Interview With Ana

Ana discusses her early life, her arranged interfaith marriage to a Muslim man, and how she was deprived of her dreams of becoming a teacher; living a life of hardships instead.

Interview 8

Interviewee: Ana, born 1967

Interviewer: Kisho Tsuchiya                        Interpreter: Marjorie TsuchiyaWriter: Dominique Jonietz O. Lucagbo 

Date: August 29, 2019

Language: Bisaya


My name is Ana, 52 years old. I was born on August 6, 1967 in Agusan, Tin-ao. I graduated primary school in Puerto Elementary School and reached just up until 3rd year high school in Bugo City High School. My mother was a market vendor in Puerto’s market, she sells vegetables and fruits purchased from the farm and sell it in the market from 5am to 6pm. My father then was also a market vendor together with my mother, but most of the time he is an herbalist or sometimes called folk healer or “albularyo” in our term. An “albularyo” is a witch doctor who heals people using herbs and traditional practices such as massage and the like. My father’s patients are usually just his neighbours who have trouble affording legitimate medical services, or those who are very traditional and/or superstitious. Many would call my father to heal their sickness and diseases, because aside from the ability of my father to heal, they also prefer this because it was a cheaper alternative to medical doctors. This was their livelihood until they died. 

I grew up here in Puerto and just had a year vacation in Negros Occidental. Then I temporarily lived in my brother’s house in Surigao and studied 1st Grade and 2nd Grade there but went back to Puerto again when my father died. I was sad when he died because despite his strictness, he was a responsible father to me and only wanted what’s good for me. I remembered the times when I was still a child, my father would scold me whenever I acted, talked or moved like a boy. My parents had 5 children who are all girls and my father, despite of really wanting a son, didn’t want his daughter to be a lesbian. Well, luckily for him, I grew up liking a boy and even had a boyfriend for 5 years but that’s another story to tell. After my father died, we went back to Puerto and I continued studying financed by my mother still as a market vendor. But due to my mother’s age, she had to go to Surigao in my brother’s house and my brother took care of her. I had no one to finance my studies and I was already in 2nd year high school. I tried to be a working student in Bicmar Company, a company producing plywood. But I quit my job not too long after, because I was unable to do my studies and work at the same time. So at 3rd year high school I stopped studying and just worked as a dishwasher and as a helper of a market vendor. I had lots of work in my hand just to be able to buy food for myself. I also worked as a waitress in a “karinderya” or a food chain, and even signed up as a watcher on strangers who wanted someone to accompany their patient in the hospital. I did everything I could and it was hard having no high school diploma. But even through all of this, I was able to find someone to be with. I had a boyfriend who I met from my high school. We even reached 5 years together but sadly our relationship still ended because he had impregnated another woman. I was heartbroken and mad, and so I went to my sister in Zamboanga City where she lived there with her Muslim husband, despite the fact that we were Christians. Her marriage was arranged by my mother before she died.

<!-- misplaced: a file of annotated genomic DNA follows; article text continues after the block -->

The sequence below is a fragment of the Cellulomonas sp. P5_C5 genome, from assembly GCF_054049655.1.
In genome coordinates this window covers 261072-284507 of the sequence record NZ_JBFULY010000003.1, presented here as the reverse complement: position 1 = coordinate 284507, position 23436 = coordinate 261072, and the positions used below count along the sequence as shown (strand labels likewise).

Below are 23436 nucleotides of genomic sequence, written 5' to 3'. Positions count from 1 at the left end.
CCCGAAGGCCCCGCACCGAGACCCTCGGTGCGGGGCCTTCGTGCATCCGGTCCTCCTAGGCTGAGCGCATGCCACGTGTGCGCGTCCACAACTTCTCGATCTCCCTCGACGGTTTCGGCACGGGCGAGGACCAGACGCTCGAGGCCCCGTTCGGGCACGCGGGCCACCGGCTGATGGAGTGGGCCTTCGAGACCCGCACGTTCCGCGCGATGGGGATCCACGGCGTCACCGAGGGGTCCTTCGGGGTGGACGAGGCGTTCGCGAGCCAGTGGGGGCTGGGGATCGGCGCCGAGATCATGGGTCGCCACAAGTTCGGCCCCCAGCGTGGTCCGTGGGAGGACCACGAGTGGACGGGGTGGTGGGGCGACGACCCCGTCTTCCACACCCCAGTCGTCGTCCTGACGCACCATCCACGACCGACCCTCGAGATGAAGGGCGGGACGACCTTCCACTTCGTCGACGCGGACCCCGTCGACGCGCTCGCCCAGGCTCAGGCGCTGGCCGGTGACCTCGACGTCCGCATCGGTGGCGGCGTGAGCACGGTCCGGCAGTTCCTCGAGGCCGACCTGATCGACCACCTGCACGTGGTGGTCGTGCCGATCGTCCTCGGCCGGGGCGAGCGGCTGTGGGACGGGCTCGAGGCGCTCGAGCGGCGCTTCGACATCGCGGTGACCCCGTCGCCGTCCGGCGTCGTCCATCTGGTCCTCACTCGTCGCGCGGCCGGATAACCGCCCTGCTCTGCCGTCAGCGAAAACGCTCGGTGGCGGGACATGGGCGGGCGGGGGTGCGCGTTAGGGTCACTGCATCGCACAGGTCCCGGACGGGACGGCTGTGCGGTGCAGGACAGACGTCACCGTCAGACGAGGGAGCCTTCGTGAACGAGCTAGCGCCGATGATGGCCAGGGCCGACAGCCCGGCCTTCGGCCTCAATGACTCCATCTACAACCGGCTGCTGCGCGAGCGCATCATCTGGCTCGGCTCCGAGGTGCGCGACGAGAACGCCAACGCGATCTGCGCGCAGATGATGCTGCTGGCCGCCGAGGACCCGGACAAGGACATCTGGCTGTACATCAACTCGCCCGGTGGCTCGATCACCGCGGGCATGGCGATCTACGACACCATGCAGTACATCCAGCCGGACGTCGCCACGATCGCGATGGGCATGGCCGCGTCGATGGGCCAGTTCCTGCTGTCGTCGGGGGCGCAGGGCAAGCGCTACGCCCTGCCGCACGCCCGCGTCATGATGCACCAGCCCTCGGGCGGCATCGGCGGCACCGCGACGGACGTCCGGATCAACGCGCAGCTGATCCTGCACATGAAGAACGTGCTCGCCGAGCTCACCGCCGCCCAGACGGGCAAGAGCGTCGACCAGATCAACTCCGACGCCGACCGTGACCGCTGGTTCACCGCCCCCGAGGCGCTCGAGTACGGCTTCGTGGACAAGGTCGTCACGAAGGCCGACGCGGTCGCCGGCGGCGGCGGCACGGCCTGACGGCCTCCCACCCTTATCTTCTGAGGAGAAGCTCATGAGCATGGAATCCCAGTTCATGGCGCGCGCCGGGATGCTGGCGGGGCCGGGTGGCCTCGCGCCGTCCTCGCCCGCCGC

It was not common for Christian girls to be married to a Muslim. But in my case, my sister was able to arrange a fixed marriage with my husband Andy. He belonged to Moro an ethno-linguistic group which is called Samal. Our marriage was not legal if seen in the Christian’s perspective. There was no wedding that happened in a church or in their mosque instead we did a ritual in their house with few guests as our witness. Married life with Andy was no fun at all. We don’t own a property of our own to live and just lived with my sister’s house in Zamboanga but soon moved back again to Puerto. My husband was of no use because he was irresponsible and just drinks alcohol. He also had many girls and just sells sacks of sand used in making cement that they dig.

So far I learned that life really isn’t fair. And my life is constantly bombarded with unfortunate events that made it hard for me to get a better living, but I know that whining won’t change it so I know that I have to work hard to at least be able to live a comfortable life.

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